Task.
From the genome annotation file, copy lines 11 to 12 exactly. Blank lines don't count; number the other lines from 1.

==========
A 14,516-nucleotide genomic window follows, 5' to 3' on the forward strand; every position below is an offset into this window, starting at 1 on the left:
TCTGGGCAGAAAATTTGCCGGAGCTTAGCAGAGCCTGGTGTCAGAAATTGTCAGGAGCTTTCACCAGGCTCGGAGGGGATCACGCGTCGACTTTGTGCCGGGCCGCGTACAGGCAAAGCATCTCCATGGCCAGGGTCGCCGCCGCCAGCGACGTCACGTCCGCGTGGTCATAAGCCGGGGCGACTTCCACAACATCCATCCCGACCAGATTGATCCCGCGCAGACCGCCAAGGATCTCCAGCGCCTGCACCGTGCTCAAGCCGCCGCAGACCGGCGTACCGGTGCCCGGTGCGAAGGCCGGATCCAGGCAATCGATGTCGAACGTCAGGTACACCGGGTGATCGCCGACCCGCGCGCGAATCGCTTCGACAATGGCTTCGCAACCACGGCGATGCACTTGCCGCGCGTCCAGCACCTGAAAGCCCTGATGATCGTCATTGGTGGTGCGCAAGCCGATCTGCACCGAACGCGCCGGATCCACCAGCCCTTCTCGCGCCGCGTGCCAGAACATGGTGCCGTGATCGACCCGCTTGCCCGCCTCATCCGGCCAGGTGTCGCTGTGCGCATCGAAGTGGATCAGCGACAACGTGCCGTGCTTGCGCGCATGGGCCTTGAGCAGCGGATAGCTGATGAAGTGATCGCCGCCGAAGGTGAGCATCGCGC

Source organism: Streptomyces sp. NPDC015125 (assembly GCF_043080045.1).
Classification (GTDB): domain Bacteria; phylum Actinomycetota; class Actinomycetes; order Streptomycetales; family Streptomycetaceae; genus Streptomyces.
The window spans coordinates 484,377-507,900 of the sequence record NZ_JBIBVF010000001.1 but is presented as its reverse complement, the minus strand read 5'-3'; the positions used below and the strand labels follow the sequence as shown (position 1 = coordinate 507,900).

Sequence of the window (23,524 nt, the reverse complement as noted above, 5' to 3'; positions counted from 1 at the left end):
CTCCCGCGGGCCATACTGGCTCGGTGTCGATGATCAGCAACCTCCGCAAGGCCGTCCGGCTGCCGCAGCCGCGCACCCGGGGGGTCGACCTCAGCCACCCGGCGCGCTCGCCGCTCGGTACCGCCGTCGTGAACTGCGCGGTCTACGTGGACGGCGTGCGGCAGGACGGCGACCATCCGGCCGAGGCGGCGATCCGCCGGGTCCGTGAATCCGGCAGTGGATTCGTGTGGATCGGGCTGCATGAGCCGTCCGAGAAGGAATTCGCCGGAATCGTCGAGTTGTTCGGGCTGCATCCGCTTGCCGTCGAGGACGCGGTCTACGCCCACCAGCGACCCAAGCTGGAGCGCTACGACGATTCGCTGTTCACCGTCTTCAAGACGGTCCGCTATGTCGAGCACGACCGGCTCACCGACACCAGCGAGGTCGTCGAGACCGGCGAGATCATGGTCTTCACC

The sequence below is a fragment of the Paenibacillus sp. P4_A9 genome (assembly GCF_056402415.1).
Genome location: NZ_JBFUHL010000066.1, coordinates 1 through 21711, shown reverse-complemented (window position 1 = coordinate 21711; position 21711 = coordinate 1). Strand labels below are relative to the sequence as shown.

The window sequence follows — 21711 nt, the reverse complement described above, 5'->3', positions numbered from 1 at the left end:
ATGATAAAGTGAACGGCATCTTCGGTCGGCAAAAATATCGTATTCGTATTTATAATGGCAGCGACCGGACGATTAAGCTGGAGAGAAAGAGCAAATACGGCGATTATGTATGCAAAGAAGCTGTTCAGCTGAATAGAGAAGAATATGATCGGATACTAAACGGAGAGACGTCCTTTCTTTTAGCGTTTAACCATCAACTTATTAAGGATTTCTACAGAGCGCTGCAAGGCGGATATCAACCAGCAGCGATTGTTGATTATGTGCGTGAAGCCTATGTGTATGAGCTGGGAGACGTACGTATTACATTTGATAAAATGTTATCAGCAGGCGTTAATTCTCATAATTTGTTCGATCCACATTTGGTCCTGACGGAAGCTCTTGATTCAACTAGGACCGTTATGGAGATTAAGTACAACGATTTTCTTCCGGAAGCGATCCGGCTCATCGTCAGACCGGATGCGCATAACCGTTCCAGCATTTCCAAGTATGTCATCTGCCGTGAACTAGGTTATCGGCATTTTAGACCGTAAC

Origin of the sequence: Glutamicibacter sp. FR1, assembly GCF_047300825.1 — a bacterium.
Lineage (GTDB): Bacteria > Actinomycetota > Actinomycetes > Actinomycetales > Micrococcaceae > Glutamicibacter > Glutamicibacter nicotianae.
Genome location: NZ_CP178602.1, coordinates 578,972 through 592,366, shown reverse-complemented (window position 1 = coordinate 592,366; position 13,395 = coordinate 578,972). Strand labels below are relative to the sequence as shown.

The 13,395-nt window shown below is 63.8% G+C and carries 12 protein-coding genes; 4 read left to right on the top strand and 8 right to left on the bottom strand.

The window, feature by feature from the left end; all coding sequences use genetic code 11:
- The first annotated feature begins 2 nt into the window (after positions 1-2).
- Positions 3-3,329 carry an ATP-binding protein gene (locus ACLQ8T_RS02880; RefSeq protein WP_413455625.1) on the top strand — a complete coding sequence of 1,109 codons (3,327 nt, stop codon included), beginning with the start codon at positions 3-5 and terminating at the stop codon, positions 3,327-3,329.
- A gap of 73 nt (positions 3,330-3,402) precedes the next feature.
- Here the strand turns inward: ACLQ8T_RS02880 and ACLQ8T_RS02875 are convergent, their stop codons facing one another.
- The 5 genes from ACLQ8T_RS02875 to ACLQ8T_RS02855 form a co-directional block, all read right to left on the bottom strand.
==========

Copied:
ATGATAAAGTGAACGGCATCTTCGGTCGGCAAAAATATCGTATTCGTATTTATAATGGCAGCGACCGGACGATTAAGCTGGAGAGAAAGAGCAAATACGGCGATTATGTATGCAAAGAAGCTGTTCAGCTGAATAGAGAAGAATATGATCGGATACTAAACGGAGAGACGTCCTTTCTTTTAGCGTTTAACCATCAACTTATTAAGGATTTCTACAGAGCGCTGCAAGGCGGATATCAACCAGCAGCGATTGTTGATTATGTGCGTGAAGCCTATGTGTATGAGCTGGGAGACGTACGTATTACATTTGATAAAATGTTATCAGCAGGCGTTAATTCTCATAATTTGTTCGATCCACATTTGGTCCTGACGGAAGCTCTTGATTCAACTAGGACCGTTATGGAGATTAAGTACAACGATTTTCTTCCGGAAGCGATCCGGCTCATCGTCAGACCGGATGCGCATAACCGTTCCAGCATTTCCAAGTATGTCATCTGCCGTGAACTAGGTTATCGGCATTTTAGACCGTAAC

Origin of the sequence: Glutamicibacter sp. FR1, assembly GCF_047300825.1 — a bacterium.